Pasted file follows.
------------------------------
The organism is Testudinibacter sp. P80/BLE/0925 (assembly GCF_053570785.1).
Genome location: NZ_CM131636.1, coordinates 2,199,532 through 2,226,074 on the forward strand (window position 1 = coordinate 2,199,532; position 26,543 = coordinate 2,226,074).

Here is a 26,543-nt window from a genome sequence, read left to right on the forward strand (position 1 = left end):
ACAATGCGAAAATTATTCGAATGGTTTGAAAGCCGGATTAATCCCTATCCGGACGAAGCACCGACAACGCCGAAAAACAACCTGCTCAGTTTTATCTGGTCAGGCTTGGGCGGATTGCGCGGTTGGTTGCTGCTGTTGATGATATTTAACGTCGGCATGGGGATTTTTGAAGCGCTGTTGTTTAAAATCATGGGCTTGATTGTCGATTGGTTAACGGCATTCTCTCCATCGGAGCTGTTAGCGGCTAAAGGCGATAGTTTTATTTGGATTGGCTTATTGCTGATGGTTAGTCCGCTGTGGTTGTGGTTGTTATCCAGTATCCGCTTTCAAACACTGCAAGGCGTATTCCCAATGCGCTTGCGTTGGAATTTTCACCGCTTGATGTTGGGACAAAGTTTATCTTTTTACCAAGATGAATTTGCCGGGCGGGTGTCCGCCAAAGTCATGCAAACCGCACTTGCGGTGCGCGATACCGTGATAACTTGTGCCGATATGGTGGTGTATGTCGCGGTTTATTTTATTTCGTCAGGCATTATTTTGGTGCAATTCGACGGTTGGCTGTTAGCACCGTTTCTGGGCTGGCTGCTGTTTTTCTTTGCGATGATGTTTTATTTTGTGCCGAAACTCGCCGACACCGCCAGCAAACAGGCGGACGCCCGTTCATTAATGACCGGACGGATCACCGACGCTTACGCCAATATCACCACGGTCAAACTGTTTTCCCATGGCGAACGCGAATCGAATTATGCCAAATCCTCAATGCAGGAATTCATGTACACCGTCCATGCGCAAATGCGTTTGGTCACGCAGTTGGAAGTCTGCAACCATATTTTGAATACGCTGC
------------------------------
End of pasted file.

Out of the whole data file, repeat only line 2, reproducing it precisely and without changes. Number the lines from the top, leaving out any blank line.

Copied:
Genome location: NZ_CM131636.1, coordinates 2,199,532 through 2,226,074 on the forward strand (window position 1 = coordinate 2,199,532; position 26,543 = coordinate 2,226,074).